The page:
Philip Evergood, ‘Eat More Cranberries’, ca. 1938, Caldwell Gallery Hudson

Whitney Museum Annual Exhibition 1938; Parrish Art Museum "The Long Island Landscape" 1982

ACA Gallery, NY 1938; Terry Dintefass Gallery, NY 1986; Private Collection

About Philip Evergood

For Philip Evergood (born Philip Blashki), painting was a form of social protest. In 1923, he studied at the Art Students League under George Luks, where he began painting contemporary life with artists John Sloan and Reginald Marsh. But it was the Great Depression that inspired the most drastic change in the artist’s oeuvre, as he turned to drawing horrific scenes of poverty directly from the city’s streets. At the same time, he became an advocate for social change, serving as managing supervisor of the New York WPA easel project and president of the Artists Union. More concerned with conveying emotion than beautiful composition, and influenced by El Greco, Paul Cézanne, and the Surrealists, he used what he described as “the nasty color or sickly color, the sweet color or violent color or pretty-pretty-dolly color that will express the mood of what I’m trying to put over.”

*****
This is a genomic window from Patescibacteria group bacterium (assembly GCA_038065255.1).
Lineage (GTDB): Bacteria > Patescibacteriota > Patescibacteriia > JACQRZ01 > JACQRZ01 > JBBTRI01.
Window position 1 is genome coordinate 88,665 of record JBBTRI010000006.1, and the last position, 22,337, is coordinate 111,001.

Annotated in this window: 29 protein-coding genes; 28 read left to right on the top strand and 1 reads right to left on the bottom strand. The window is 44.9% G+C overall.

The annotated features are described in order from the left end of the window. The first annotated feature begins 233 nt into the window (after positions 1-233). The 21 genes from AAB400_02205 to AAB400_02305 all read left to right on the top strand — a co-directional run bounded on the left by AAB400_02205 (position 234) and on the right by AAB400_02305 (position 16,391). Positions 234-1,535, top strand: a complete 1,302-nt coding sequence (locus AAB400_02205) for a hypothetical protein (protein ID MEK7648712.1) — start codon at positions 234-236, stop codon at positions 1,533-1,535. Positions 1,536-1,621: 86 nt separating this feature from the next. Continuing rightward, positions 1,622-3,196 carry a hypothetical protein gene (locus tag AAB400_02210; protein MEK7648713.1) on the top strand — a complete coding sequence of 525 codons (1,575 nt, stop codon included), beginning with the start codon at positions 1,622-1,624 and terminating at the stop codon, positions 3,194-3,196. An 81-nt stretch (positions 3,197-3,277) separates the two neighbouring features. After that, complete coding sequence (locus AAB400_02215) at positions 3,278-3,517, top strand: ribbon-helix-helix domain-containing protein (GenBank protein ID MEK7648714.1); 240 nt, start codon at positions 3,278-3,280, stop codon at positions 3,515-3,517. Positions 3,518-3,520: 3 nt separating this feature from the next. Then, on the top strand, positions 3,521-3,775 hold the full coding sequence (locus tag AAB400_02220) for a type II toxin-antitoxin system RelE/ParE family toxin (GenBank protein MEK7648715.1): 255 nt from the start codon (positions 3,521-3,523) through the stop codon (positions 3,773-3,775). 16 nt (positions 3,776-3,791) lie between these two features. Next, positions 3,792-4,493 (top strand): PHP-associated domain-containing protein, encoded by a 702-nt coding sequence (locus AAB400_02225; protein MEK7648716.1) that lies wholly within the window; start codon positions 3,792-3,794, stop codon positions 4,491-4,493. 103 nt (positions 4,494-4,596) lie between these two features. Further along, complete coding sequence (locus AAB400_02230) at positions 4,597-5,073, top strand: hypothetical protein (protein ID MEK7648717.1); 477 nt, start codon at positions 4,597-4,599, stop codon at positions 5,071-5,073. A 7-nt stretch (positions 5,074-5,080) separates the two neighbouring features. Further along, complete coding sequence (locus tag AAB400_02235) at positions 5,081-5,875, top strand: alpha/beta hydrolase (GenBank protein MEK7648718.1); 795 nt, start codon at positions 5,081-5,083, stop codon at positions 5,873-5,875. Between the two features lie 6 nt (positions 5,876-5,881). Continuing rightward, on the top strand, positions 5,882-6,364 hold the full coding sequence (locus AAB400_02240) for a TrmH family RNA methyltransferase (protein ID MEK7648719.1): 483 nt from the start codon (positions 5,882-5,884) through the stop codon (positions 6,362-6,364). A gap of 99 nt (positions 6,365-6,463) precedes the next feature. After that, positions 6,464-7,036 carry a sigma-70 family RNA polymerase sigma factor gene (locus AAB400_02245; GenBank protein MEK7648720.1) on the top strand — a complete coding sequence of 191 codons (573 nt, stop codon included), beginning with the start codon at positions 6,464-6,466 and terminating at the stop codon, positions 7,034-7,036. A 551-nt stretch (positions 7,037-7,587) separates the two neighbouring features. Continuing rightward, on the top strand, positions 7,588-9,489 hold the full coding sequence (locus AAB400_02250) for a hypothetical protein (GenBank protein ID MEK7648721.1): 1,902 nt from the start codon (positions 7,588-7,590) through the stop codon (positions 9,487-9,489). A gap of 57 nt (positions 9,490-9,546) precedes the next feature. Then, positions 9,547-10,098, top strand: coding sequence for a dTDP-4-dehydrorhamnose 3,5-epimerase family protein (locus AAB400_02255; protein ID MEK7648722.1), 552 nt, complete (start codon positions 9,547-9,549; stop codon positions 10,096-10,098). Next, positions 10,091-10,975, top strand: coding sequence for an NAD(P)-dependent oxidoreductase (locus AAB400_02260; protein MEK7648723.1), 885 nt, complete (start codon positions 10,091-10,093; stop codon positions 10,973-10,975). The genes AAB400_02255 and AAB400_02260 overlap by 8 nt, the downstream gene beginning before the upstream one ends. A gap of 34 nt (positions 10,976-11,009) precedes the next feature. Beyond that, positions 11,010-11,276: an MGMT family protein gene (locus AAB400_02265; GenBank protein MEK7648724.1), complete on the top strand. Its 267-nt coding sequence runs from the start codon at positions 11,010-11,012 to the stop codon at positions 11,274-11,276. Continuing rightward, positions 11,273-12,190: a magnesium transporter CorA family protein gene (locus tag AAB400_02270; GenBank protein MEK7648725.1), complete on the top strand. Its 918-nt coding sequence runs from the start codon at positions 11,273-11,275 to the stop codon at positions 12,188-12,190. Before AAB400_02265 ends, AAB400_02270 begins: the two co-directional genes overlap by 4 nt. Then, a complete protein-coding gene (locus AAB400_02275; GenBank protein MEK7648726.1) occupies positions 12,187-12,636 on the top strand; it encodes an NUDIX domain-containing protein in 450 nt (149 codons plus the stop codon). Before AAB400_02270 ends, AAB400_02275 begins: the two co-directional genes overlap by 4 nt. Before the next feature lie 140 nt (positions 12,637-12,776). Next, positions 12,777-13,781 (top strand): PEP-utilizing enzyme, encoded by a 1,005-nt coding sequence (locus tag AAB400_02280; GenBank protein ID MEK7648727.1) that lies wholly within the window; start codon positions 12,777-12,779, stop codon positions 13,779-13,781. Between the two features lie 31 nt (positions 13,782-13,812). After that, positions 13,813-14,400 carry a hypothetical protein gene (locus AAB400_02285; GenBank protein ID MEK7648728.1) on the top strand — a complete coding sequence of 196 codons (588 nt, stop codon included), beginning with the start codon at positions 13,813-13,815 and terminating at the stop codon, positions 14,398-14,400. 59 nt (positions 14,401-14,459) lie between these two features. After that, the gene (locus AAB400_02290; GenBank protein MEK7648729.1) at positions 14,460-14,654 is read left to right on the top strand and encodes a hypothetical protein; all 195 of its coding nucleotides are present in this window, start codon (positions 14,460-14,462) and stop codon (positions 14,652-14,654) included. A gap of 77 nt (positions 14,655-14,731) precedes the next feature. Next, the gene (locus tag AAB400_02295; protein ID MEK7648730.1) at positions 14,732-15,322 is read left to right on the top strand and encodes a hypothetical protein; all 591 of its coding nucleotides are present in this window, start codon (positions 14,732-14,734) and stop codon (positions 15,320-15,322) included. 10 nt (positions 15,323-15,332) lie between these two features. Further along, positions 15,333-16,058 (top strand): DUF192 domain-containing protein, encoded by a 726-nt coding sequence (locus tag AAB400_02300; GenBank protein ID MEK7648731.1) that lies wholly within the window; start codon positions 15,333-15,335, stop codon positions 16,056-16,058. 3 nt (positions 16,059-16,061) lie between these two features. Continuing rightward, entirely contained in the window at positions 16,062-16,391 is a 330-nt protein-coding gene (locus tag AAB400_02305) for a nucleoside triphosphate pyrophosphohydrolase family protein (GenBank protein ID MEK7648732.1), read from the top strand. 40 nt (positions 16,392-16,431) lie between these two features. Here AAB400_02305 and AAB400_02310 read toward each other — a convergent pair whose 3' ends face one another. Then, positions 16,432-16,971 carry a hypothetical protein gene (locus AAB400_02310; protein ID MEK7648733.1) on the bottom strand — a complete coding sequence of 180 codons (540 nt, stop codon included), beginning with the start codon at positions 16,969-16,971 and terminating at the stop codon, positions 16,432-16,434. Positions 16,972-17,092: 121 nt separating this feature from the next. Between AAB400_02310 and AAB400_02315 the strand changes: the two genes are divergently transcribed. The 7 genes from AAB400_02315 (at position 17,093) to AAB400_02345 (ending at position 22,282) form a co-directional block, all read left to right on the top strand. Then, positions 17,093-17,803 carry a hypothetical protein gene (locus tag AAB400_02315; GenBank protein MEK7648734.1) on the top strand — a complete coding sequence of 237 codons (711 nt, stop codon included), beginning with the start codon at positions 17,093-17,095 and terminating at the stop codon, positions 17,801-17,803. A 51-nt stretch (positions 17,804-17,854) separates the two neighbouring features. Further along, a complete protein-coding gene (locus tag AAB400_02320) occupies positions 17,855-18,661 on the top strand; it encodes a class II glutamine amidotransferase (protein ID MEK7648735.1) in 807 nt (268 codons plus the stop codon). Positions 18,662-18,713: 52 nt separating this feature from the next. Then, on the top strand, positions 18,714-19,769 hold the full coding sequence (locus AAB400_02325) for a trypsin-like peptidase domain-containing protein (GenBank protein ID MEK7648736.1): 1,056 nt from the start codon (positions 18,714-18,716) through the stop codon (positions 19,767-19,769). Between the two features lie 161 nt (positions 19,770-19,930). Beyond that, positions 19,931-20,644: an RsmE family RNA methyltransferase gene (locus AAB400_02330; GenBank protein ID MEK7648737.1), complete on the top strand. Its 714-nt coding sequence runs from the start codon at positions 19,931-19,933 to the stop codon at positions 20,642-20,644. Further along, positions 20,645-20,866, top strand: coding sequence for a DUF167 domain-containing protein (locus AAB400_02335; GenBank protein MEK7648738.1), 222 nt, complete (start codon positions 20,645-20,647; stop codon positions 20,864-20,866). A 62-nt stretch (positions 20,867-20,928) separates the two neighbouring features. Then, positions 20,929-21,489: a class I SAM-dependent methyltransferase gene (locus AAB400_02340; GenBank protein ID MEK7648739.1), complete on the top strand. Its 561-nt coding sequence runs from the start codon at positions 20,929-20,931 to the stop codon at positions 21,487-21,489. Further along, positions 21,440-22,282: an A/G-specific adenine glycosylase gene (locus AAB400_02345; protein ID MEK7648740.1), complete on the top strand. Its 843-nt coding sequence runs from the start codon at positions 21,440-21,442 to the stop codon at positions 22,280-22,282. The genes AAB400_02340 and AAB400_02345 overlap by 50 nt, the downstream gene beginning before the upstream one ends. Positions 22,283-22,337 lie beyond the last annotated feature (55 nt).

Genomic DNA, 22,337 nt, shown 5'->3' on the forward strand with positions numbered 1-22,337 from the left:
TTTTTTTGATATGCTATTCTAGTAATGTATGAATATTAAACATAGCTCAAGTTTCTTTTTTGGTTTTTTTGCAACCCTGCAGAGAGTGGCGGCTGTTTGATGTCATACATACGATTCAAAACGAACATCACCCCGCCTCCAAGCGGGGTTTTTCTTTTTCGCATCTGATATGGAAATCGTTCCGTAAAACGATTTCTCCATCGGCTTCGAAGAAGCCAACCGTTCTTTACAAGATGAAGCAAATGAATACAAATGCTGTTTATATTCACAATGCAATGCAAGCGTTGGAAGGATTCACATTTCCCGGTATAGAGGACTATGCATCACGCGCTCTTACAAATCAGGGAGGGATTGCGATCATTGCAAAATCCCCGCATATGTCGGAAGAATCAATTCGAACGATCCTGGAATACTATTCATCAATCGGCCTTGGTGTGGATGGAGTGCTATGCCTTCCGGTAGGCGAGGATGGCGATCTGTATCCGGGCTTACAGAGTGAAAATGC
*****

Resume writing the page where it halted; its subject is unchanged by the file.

American, 1901-1973